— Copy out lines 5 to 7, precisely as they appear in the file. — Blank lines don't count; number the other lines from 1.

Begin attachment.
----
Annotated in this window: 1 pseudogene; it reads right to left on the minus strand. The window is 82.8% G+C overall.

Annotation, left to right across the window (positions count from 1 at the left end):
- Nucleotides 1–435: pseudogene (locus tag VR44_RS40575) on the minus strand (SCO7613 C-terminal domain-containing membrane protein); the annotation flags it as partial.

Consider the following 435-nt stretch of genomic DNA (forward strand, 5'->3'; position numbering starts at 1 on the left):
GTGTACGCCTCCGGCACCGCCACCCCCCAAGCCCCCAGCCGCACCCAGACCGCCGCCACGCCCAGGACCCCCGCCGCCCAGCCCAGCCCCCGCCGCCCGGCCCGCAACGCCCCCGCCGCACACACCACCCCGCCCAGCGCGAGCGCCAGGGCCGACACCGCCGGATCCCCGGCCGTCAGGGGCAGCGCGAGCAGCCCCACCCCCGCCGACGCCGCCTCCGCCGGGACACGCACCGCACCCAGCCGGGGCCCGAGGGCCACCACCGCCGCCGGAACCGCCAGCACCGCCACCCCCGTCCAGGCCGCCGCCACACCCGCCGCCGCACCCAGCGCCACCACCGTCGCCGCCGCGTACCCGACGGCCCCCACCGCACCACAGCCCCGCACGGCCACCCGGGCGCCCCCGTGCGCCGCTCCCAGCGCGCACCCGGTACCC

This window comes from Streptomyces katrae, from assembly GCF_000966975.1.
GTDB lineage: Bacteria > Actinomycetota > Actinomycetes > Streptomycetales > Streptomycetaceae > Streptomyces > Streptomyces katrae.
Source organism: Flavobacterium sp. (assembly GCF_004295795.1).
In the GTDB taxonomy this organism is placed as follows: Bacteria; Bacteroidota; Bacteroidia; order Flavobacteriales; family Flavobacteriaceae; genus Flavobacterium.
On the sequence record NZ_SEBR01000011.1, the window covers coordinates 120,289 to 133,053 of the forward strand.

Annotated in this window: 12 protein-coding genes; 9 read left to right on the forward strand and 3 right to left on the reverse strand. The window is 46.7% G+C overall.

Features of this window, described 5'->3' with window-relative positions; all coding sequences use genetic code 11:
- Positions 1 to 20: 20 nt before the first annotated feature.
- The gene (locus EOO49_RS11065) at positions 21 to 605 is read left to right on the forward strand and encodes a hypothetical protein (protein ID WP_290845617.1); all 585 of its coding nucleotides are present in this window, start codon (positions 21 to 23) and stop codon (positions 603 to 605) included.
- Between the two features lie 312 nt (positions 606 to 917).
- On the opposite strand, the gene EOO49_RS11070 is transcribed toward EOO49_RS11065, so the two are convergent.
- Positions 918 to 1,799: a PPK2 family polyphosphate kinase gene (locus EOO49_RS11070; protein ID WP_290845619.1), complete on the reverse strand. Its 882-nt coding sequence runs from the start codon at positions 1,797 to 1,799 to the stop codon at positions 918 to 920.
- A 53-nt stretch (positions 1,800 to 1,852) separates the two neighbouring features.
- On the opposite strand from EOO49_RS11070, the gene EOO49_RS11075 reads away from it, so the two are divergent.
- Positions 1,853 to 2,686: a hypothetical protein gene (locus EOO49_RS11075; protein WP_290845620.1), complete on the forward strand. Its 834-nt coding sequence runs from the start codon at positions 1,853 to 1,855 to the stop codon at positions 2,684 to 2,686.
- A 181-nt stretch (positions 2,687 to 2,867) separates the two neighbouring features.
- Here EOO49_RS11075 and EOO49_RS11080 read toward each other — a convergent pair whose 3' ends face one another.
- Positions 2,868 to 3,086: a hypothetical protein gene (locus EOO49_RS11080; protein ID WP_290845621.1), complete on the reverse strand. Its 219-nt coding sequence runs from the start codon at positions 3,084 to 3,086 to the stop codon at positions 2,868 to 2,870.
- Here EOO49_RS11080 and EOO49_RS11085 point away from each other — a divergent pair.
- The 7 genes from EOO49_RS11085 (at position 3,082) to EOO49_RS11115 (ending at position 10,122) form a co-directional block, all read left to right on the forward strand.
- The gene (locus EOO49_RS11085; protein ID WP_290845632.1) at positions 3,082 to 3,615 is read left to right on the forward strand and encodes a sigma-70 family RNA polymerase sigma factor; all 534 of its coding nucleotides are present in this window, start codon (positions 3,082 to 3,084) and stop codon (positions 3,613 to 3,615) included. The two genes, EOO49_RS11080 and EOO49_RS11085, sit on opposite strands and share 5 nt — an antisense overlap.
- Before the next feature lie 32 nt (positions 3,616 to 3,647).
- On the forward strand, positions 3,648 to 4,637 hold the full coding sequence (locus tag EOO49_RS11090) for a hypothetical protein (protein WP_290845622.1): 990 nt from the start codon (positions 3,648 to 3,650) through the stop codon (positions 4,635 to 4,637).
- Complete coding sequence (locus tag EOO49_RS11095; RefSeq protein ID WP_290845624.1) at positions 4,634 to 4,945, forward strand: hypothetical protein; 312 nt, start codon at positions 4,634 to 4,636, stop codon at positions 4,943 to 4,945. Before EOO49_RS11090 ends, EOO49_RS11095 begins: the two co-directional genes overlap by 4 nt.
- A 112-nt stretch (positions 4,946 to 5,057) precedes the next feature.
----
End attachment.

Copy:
GTGTACGCCTCCGGCACCGCCACCCCCCAAGCCCCCAGCCGCACCCAGACCGCCGCCACGCCCAGGACCCCCGCCGCCCAGCCCAGCCCCCGCCGCCCGGCCCGCAACGCCCCCGCCGCACACACCACCCCGCCCAGCGCGAGCGCCAGGGCCGACACCGCCGGATCCCCGGCCGTCAGGGGCAGCGCGAGCAGCCCCACCCCCGCCGACGCCGCCTCCGCCGGGACACGCACCGCACCCAGCCGGGGCCCGAGGGCCACCACCGCCGCCGGAACCGCCAGCACCGCCACCCCCGTCCAGGCCGCCGCCACACCCGCCGCCGCACCCAGCGCCACCACCGTCGCCGCCGCGTACCCGACGGCCCCCACCGCACCACAGCCCCGCACGGCCACCCGGGCGCCCCCGTGCGCCGCTCCCAGCGCGCACCCGGTACCC

This window comes from Streptomyces katrae, from assembly GCF_000966975.1.
GTDB lineage: Bacteria > Actinomycetota > Actinomycetes > Streptomycetales > Streptomycetaceae > Streptomyces > Streptomyces katrae.